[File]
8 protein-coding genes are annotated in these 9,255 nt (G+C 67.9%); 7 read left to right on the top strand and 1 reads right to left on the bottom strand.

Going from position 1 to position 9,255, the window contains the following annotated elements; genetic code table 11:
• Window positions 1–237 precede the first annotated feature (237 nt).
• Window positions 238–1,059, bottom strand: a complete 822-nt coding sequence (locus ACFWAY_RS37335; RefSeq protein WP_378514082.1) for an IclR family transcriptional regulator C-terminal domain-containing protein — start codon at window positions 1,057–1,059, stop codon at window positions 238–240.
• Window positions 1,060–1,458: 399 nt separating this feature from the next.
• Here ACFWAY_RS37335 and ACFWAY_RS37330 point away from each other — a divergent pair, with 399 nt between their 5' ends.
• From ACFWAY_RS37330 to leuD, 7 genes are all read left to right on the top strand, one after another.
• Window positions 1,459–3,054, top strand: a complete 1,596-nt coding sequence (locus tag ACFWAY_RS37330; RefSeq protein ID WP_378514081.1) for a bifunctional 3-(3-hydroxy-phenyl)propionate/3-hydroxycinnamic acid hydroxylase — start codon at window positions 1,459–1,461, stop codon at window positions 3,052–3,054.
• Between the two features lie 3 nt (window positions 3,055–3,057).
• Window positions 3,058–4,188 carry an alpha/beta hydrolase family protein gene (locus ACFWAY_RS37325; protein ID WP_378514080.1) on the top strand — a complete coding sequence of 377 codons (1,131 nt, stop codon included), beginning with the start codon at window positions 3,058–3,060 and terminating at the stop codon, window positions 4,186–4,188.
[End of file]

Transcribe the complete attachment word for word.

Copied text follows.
8 protein-coding genes are annotated in these 9,255 nt (G+C 67.9%); 7 read left to right on the top strand and 1 reads right to left on the bottom strand.

Going from position 1 to position 9,255, the window contains the following annotated elements; genetic code table 11:
• Window positions 1–237 precede the first annotated feature (237 nt).
• Window positions 238–1,059, bottom strand: a complete 822-nt coding sequence (locus ACFWAY_RS37335; RefSeq protein WP_378514082.1) for an IclR family transcriptional regulator C-terminal domain-containing protein — start codon at window positions 1,057–1,059, stop codon at window positions 238–240.
• Window positions 1,060–1,458: 399 nt separating this feature from the next.
• Here ACFWAY_RS37335 and ACFWAY_RS37330 point away from each other — a divergent pair, with 399 nt between their 5' ends.
• From ACFWAY_RS37330 to leuD, 7 genes are all read left to right on the top strand, one after another.
• Window positions 1,459–3,054, top strand: a complete 1,596-nt coding sequence (locus tag ACFWAY_RS37330; RefSeq protein ID WP_378514081.1) for a bifunctional 3-(3-hydroxy-phenyl)propionate/3-hydroxycinnamic acid hydroxylase — start codon at window positions 1,459–1,461, stop codon at window positions 3,052–3,054.
• Between the two features lie 3 nt (window positions 3,055–3,057).
• Window positions 3,058–4,188 carry an alpha/beta hydrolase family protein gene (locus ACFWAY_RS37325; protein ID WP_378514080.1) on the top strand — a complete coding sequence of 377 codons (1,131 nt, stop codon included), beginning with the start codon at window positions 3,058–3,060 and terminating at the stop codon, window positions 4,186–4,188.